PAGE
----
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IT Briefcase Exclusive Interview: Beyond IT Silos – A Better Way to Manage Monitoring

May 22, 2017 No Comments

For a long time corporations have done and continue to create large scale processes by putting related types of logs and metrics into purpose built databases. These “data silos” often contains the organizational logs and metrics of the IT stack including application, network and storage data goes here, etc. Silos serve an important, rather obvious function for the commodities industry. They enable the storage of commodities. Silos optimize for costs and efficiency since the value of the commodity is in its volume, or bulk–not an individual piece of data.

In this interview, Gabby Menachem, CEO and founder of Loom Systems, speaks with IT Briefcase on going beyond IT silos to better manage application monitoring.

  • Q. Do Data Silos work?

A. From a corporate perspective, data silos increase costs, decrease efficiency and limit innovation. IT culture is rapidly evolving to a shared ownership model removing the organizational inertia to sharing data and ideas. When data is siloed, it actually creates unnecessary friction collaboration and problem solving across functional boundaries. Conversely, centralizing related logs and metrics can dramatically increase the value of the data by uncovering important patterns and correlating issues across the entire organizational IT stack.

  • Q. Who benefits from silos?

A. In the world of modern applications, data silos of logs and metrics are definitely not a help to application developers and operators. So, who do they help? One clear answer is software vendors. You depend on their products to derive value from the data they house for you. These software products and services either empower you to gain value from your data. No more. The architecture of the modern application (micro services, containers, etc.) demands the free flow of data to connect the dots and form a complete picture. Cross-functional, empowered teams of the agile DevOps revolution don’t defer to functional boundaries when solving problems.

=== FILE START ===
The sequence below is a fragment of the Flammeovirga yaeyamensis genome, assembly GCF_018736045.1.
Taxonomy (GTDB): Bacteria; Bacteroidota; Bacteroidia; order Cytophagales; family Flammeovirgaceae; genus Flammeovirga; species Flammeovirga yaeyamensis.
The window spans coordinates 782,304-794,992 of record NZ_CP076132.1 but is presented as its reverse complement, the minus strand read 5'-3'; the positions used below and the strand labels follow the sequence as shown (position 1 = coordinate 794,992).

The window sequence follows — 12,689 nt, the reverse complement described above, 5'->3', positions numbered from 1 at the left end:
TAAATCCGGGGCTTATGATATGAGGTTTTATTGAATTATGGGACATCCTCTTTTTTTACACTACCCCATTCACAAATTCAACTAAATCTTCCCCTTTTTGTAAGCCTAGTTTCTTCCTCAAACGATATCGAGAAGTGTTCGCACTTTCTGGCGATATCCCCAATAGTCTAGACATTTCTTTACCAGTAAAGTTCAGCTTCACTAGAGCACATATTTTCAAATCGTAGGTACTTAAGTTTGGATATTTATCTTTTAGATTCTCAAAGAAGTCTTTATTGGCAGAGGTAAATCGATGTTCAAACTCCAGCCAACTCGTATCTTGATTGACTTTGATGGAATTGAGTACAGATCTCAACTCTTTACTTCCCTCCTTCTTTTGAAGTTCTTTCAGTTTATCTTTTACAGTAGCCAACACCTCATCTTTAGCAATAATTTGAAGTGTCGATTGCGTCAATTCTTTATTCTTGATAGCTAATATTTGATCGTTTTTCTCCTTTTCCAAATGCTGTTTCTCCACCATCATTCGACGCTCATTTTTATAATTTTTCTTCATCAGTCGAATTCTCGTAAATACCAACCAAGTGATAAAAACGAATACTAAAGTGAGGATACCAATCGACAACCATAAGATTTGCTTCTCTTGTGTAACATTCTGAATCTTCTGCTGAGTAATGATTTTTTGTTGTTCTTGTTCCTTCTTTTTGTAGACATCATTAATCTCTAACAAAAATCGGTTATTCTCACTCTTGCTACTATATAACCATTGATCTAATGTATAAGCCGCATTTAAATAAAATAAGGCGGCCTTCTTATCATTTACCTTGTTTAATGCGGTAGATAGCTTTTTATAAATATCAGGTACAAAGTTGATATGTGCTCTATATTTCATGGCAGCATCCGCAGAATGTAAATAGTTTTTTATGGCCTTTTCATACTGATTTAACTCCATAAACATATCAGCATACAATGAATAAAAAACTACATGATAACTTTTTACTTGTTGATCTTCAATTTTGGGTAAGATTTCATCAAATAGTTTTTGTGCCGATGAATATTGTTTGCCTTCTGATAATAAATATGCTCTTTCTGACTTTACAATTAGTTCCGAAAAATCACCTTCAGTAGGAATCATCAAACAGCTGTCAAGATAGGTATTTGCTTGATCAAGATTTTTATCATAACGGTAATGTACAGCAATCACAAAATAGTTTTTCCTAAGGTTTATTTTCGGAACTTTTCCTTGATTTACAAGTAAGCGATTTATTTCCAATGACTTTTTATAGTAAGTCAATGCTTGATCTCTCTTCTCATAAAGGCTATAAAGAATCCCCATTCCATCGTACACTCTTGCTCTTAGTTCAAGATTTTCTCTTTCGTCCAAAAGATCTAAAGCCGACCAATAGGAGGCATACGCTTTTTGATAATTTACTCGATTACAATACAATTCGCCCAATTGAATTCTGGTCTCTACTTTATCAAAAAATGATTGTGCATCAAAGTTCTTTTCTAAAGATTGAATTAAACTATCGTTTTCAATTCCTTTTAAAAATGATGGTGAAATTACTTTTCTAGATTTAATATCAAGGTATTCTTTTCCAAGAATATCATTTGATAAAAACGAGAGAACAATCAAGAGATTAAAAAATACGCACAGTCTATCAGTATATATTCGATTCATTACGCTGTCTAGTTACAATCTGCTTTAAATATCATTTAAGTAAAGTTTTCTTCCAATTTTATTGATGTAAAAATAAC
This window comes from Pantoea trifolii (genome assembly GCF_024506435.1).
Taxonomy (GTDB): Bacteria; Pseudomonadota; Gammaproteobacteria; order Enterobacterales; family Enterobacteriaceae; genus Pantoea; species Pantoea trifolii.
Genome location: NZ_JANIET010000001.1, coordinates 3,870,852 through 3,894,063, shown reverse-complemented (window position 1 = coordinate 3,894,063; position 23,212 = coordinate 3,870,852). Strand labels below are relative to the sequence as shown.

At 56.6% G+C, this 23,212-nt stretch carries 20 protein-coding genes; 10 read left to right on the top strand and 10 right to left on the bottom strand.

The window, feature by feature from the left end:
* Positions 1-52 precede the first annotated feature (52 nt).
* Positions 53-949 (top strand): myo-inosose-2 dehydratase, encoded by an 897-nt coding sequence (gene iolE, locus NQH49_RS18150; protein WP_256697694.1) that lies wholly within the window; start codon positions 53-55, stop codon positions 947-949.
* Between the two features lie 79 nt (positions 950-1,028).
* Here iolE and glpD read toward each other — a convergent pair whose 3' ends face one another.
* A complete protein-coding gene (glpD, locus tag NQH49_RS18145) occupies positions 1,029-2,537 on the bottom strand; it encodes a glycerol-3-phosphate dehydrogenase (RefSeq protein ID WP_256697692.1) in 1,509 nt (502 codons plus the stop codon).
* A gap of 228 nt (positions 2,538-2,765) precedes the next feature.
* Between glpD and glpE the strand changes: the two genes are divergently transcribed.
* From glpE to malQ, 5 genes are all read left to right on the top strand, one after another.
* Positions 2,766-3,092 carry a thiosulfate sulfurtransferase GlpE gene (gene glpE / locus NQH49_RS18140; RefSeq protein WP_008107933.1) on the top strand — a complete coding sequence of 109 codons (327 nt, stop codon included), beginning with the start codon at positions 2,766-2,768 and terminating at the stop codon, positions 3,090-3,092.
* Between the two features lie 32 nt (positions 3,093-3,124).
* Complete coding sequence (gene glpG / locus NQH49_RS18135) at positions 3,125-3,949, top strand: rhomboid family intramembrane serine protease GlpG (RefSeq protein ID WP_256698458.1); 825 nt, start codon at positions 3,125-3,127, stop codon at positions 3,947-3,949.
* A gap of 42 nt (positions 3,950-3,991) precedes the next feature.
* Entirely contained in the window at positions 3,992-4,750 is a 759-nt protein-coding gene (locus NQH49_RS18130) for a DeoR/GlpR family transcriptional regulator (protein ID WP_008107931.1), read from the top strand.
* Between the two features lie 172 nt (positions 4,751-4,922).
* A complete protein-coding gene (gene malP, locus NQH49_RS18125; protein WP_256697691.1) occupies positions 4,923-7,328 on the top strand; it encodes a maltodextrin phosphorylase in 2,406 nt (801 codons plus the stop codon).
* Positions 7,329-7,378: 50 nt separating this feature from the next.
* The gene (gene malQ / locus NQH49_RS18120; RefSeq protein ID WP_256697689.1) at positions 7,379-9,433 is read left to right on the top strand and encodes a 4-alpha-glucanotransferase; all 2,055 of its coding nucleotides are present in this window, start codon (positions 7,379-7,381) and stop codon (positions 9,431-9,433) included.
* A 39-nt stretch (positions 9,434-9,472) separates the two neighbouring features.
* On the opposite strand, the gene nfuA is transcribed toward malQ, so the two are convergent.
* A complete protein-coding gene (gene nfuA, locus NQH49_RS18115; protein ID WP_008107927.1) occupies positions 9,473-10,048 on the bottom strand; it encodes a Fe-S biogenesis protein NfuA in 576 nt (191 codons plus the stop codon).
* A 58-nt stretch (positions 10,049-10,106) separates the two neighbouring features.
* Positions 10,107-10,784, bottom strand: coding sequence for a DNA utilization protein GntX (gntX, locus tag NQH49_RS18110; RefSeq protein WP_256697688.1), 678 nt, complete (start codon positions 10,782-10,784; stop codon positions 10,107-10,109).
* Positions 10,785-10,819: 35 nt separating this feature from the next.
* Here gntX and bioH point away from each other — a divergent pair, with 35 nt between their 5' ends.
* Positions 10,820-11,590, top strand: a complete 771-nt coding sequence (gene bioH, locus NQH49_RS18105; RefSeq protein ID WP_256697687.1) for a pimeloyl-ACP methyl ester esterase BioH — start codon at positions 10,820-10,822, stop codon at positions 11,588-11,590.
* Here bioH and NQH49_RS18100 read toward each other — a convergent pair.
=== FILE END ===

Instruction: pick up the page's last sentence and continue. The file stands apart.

• Q. Does it make sense to use machine data analytics tools that operate in this same siloed way?

A. Manual data manipulation is not your friend. Any time you have to start renaming rows and columns and structuring your data over to a different system, you’re introducing not only delays in the timeliness of the data, but a huge potential for inadvertent errors and multiple versions of the truth. And even if you’ve managed to get a workable system of data sharing going on, the simple truth is that you’ve got a system rife with data silos and your data will never be integrated enough for truly significant, timely, and robust analysis. Data silos are usually an accident brought about when different departments implement various information systems that meet their specific needs. To them, the system they’ve chosen to use is everything they’ve ever wanted, but that may not be true to the corporation as a whole. More critically, while these individual systems may provide robust analysis within their own domain, they may miss interesting relationships between seemingly unrelated data points and entities. And because there is inevitably a human gatekeeper determining which key performance indicators are worth exporting and which ones are not, a significant amount of data is simply discarded as not relevant to the discussion at hand, even if it might hold the key to an interesting little relationship that leads to better profitability.

  • Q. What does Loom Systems do to help overcome this challenge?

A. When you start working with truly integrated data, pulling logs and metrics from across your entire organization and feeding it into a tool like Loom systems that lets you see the big picture or narrow your scope to information specific to individual IT event or business processes, everyone wins. With Loom, IT teams and DevOps can go beyond standard log monitoring to get deeper insight for better, faster decision-making, reduced manual effort for IT staff, and more satisfied customers.

gabby.loom  150x150 IT Briefcase Exclusive Interview: Beyond IT Silos   A Better Way to Manage Monitoring

Gabby Menachem, CEO

Gabby brings over 15 years of technology innovation and entrepreneurship experience to Loom Systems. Gabby was previously co-founder and CTO of Voyager Analytics, a product that analyzes social network data with a range of customers that include leading financial institutions. Prior to that, Gabby served as GM and VP R&D in a microwave engineering startup.

DATA and ANALYTICS , Fresh Ink

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